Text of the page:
A.P., Sara and Maybelle Carter traveled in a primitive automobile over treacherous mountain roads to reach a recording session in Bristol, Tenn., in August 1927.
The group later called "The Carter Family" overcame flat tires and mechanical problems to make it to Bristol from their rural home in southwest Virginia's Appalachian Mountains. The young Maybelle, Sara's cousin and A.P.'s sister-in law, was eight months pregnant. Later, the shy young mountain girl would gain fame as "Mother Maybelle," the queen of country music.
Nowadays, the trip is much easier, as recounted in an article in Sunday's New York Times Travel section. Bristol, and the neighboring East Tennessee tri-city towns of Johnson City and Kingsport, have built museums, music venues and tourist attractions to mark the 1927 sessions, known as "the big bang of country music," although country hits had been recorded previously in Atlanta and elsewhere.
The birth of country music route extends into Bristol, Va., just across the state line from its Tennessee twin city, and farther into the Virginia Mountains, where the "Carter Fold" presents musical performances at the Carter home. Now crowds flock to the isolated mountain valleys where the music was born.
RCA Victor scout Ralph Peer, who had captured Fiddlin' John Carson in Atlanta four years before, recorded several mountain artists during the 1927 Bristol sessions. But the Carter Family and Jimmie Rodgers made the foundational recordings of country music, setting a course for popular song as well.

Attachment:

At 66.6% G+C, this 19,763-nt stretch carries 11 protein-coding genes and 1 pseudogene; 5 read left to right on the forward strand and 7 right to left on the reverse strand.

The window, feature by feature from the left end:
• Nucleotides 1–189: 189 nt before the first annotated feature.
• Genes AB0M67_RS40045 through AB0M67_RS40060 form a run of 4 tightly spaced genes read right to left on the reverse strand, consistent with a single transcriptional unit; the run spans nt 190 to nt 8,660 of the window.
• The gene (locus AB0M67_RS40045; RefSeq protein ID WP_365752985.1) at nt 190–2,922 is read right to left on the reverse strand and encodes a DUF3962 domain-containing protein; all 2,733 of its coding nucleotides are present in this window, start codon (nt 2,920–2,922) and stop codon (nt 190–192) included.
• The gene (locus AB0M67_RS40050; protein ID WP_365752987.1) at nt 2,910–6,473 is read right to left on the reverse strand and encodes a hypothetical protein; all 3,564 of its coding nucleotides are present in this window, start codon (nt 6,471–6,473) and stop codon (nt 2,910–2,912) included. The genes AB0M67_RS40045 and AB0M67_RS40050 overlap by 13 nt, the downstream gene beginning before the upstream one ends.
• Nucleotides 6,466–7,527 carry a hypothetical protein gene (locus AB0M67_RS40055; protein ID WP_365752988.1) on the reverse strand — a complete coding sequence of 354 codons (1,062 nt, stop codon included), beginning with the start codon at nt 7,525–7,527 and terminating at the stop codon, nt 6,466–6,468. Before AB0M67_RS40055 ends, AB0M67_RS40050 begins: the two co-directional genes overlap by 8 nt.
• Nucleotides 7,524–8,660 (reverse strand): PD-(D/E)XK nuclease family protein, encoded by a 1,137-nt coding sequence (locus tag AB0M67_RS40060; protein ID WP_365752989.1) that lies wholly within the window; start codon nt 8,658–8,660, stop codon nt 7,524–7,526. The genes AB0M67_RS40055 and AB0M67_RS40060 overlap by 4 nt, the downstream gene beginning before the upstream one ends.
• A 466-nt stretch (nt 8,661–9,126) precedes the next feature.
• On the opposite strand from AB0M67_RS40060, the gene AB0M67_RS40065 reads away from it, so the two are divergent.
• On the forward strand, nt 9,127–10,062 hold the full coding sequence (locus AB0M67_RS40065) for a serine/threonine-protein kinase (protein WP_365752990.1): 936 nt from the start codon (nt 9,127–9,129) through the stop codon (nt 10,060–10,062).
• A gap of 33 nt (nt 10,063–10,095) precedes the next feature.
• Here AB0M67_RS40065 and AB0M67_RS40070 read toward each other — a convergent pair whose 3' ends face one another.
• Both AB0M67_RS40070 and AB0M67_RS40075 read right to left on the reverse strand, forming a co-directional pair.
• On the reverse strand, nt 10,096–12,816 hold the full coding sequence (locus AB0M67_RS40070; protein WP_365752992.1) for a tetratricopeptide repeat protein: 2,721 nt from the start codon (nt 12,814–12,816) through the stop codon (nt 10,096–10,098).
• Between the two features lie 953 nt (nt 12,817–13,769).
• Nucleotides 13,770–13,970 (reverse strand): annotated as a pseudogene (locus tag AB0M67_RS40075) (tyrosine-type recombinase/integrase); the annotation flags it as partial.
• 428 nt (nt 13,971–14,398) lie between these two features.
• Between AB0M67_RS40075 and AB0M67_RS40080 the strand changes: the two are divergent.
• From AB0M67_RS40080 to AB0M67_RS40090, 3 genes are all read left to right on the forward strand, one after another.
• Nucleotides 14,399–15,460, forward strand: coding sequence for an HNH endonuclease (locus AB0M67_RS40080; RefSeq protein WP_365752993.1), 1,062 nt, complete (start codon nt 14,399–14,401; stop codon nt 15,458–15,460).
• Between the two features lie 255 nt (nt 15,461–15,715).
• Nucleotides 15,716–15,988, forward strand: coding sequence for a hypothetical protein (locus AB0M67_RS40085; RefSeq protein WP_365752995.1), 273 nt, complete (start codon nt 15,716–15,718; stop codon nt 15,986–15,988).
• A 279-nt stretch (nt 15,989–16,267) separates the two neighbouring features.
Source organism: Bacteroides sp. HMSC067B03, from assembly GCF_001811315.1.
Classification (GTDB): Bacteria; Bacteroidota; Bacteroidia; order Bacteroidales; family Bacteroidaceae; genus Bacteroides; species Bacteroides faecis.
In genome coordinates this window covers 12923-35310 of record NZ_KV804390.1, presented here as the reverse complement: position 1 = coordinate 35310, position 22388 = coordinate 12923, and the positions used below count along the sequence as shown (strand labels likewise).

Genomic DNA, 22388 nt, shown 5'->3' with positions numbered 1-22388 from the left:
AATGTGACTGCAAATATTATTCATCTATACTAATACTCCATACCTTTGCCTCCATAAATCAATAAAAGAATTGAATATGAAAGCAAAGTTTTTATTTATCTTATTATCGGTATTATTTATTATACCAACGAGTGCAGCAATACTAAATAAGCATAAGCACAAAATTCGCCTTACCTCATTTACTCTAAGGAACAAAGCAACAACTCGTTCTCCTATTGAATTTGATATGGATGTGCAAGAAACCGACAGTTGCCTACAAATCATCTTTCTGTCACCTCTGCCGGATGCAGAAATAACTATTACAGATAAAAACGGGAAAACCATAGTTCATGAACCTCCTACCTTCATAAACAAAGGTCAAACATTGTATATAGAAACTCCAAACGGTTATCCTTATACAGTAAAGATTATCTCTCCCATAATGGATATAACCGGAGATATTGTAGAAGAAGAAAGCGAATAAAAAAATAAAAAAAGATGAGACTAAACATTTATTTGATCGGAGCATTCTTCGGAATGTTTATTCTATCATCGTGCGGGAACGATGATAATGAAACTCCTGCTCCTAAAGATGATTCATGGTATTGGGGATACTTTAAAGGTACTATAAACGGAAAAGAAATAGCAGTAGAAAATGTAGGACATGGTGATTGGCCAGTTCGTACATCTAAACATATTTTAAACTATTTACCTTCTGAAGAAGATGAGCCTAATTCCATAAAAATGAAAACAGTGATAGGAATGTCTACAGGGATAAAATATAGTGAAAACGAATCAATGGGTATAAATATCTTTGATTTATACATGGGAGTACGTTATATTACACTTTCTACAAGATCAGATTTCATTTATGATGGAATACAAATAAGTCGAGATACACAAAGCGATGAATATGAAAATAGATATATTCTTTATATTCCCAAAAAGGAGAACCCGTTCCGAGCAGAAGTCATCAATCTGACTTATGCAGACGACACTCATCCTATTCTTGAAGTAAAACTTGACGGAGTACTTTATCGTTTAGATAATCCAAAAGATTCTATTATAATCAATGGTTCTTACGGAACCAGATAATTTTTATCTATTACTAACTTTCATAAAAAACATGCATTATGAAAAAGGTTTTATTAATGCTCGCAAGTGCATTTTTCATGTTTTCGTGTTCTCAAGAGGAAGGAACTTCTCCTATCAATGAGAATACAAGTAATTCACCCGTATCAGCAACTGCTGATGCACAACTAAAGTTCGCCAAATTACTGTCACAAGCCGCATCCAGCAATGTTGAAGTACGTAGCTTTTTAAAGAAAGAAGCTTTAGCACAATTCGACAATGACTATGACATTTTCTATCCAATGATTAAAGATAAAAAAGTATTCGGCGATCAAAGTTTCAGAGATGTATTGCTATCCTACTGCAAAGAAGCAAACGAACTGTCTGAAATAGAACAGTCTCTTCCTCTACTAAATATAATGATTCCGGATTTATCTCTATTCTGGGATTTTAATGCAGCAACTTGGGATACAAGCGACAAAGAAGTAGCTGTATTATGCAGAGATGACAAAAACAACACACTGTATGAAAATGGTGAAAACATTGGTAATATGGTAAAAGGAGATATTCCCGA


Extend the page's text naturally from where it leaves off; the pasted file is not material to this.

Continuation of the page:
Rodgers, formerly a railroad brakeman in Mississsippi, ventured beyond the primitive string-based sound with the bluesy, jazzy "T for Texas," or "Blue Yodel." The record about love gone wrong and rambling across the country reflected an urban sensibility that would make Rodgers the first big crssover country star.
Sometimes discounted as a musician in comparison with black blues pioneers like Robert Johnson and Blind Lemon Jefferson, Rodgers in his brief career cut short by tuberculosis towers over country and popular music.
He's not a guitar virtuoso like Johnson, but his chord progressions influenced later bluegrass and country guitarists. While his yodels now sound old-fashioned, he wrote memorable lyrics that tell stories of cinematic documentary authenticity. He also was a jazz pioneer, recording with Louis Armstrong and other black musicians, and expressing the dislocations of American urbanization in songs like "Miss the Mississippi and You." The theme of country people finding alienation after moving to the city would be common in country music, and American literature.
But to me the Carter Family recordings are truly miraculous, unworldly music that brings something new into the world. AP Carter, who had gatheerd most of the group's songs at rural gatherings, often giving himself songwriting credit, was a conventional singer at best. His braying, nearly off-key voice, overwhelm some of the songs. But his strong voice chimes with Sara's on the memorable "Will You Miss Me When I'm Gone."
But his wife, Sara, was a rare, mesmerizing talent. Her mountain pronunciations, otherworldly high notes, and haunting vocal shadings, display the virtuosity of a natural genius. She was a uncommon singer who understood her gift without need of instruction. A groundbreaking artist, she brought to American music a wildness, a sense of adventure, an experimental newness. Like Bessie Smith and Billie Holiday, she changed the course of American music.
And she was not the only native genius on the recordings. Maybelle Carter's guitar playing, partially learned from a black man named Lesley Riddle, set the templet for all future guitar gods. Maybelle's combination of rhythm and lead playing still echoes in Nashville recordings. She's up there with Louis Armstrong and Johnson as early 20th century musical innovators.
Peer himself had misgivings when the bedraggled Carters rolled in from the Virginia hollers.
"They wander in," Peer told Lillian Borgeson during a series of interviews in 1959. "He's dressed in overalls and the women are country women from way back there. They looked like hillbillies. But as soon as I heard Sara's voice, that was it. I knew it was going to be wonderful."[